Conscientious Objectors:

  • refused due to religious faith (e.g. quakers) or political belief/conscience (e.g. pacifists)
  • NCF (no conscription fellowship) established 1914 - to represent those who objected - campaigned unsuccessfully against the introduction of conscription - also monitored treatment of CO's, and promoted their message through newspapers and contact with MP's
  • CO's allowed to be part of non-combatant corps - e.g. stretcher bearer
  • 2nd military act allowed them to be exempt from any contribution - 16,100 people registered as CO's under this act
  • tribunals unsympathetic to them - death, imprisoned or put to work
  • some worked for Pelham Committee - established by gov to allocate work to CO's
  • 6,300 CO's served non-combatant roles on Western front
  • 73 conscientious objectors died in custody (evidence of mistreatment)
  • 1,500 absolutists jailed
  • through propaganda gov encouraged people to take negative view on CO's - lazy and unpatriotic
  • young men who didn't fight were jeered at or given a white feather denoting cowardice
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war economy

  • more gov controlled - army couldn't enlist people in reserved occupations (e.g. coal mining)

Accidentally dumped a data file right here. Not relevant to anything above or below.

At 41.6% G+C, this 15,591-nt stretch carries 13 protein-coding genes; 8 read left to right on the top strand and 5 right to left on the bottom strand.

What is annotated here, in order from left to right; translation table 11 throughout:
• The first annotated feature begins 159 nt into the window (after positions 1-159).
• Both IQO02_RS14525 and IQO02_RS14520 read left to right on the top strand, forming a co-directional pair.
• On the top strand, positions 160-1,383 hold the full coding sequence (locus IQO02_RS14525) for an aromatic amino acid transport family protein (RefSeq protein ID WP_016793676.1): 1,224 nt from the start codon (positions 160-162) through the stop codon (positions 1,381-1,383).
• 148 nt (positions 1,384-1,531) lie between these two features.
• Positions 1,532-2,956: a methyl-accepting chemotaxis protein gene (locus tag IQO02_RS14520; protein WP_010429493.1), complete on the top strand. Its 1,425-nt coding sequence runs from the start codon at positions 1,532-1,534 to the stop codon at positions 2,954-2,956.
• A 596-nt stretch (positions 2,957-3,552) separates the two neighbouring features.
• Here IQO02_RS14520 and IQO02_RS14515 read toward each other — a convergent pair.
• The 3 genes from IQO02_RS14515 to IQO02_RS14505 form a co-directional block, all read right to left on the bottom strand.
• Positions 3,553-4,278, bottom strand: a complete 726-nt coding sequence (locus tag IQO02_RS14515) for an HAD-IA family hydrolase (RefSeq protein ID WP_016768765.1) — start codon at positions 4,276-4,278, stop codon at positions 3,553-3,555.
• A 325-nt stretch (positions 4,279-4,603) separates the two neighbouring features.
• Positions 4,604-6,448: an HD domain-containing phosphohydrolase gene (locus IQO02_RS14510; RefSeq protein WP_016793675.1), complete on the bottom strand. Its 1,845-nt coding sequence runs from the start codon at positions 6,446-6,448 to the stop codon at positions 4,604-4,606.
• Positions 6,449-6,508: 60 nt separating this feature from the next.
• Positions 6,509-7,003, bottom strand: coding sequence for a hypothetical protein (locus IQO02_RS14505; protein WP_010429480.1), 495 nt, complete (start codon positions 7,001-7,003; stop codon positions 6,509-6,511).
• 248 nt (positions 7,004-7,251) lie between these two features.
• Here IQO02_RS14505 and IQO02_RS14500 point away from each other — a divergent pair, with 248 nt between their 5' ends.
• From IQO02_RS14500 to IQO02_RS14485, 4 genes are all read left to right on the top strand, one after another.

• profits in war industries not permitted to exceed those on 1913

Munitions: Ministry of Munitions formed 1915 - coordinated prices and production of munitions and purchase and supply of raw materials such as steel - by 1918: 3 mil munitions workers in 20,000 factories

Mining: problems with labour shortages and disputes between miners and mine owners - huge mining strike 1915 - resulted in extension of gov control over South Wales mines

Transport: Railway Executive Committee ran railways and troops were transported for free - gov gradually took over merchant shipping and by 1918 almost all merchant ships were under gov control

Agriculture: huge food shortages and rising prices - gov introduced rationing and measures to boost production - Board of Agriculture used 2.1 mil extra acres of land for food production - Agricultural Executive Committees supervised farmers work

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war economy - impact on workers

Trades Union Congress agreed restrictions on workers rights 1915:

  • workers agreed not to strike for duration of war
  • wage increases to be authorised by gov
  • gov could direct workers to certain jobs
  • workers couldn't leave jobs without permission of employer
  • workers couldn't refuse to do overtime

in return:

  • wage rates safeguarded
  • profits in war industries were limited
  • employers had to agree to arbitration in labour disputes (involvement of 3rd party)
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impact of war on women

  • transport: 12,000 in 1914 and 65,000 in 1918